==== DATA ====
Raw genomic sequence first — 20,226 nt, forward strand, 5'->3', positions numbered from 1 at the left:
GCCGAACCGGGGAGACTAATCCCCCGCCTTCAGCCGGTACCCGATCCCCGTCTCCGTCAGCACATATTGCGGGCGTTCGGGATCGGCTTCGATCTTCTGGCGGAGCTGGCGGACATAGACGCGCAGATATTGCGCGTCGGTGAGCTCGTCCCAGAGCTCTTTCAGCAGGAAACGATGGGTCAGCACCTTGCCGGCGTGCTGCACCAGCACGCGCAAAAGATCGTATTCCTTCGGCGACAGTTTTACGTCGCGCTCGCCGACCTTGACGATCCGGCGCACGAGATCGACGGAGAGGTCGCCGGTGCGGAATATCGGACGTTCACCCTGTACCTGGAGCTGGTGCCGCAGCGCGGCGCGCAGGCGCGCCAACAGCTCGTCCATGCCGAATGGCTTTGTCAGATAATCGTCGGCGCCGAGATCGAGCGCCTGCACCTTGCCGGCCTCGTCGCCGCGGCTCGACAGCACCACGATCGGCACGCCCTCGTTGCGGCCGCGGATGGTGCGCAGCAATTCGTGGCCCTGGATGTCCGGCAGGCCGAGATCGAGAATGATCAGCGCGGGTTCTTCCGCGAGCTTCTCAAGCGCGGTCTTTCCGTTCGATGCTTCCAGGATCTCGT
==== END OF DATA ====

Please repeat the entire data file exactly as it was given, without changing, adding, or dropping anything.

Raw genomic sequence first — 20,226 nt, forward strand, 5'->3', positions numbered from 1 at the left:
GCCGAACCGGGGAGACTAATCCCCCGCCTTCAGCCGGTACCCGATCCCCGTCTCCGTCAGCACATATTGCGGGCGTTCGGGATCGGCTTCGATCTTCTGGCGGAGCTGGCGGACATAGACGCGCAGATATTGCGCGTCGGTGAGCTCGTCCCAGAGCTCTTTCAGCAGGAAACGATGGGTCAGCACCTTGCCGGCGTGCTGCACCAGCACGCGCAAAAGATCGTATTCCTTCGGCGACAGTTTTACGTCGCGCTCGCCGACCTTGACGATCCGGCGCACGAGATCGACGGAGAGGTCGCCGGTGCGGAATATCGGACGTTCACCCTGTACCTGGAGCTGGTGCCGCAGCGCGGCGCGCAGGCGCGCCAACAGCTCGTCCATGCCGAATGGCTTTGTCAGATAATCGTCGGCGCCGAGATCGAGCGCCTGCACCTTGCCGGCCTCGTCGCCGCGGCTCGACAGCACCACGATCGGCACGCCCTCGTTGCGGCCGCGGATGGTGCGCAGCAATTCGTGGCCCTGGATGTCCGGCAGGCCGAGATCGAGAATGATCAGCGCGGGTTCTTCCGCGAGCTTCTCAAGCGCGGTCTTTCCGTTCGATGCTTCCAGGATCTCGT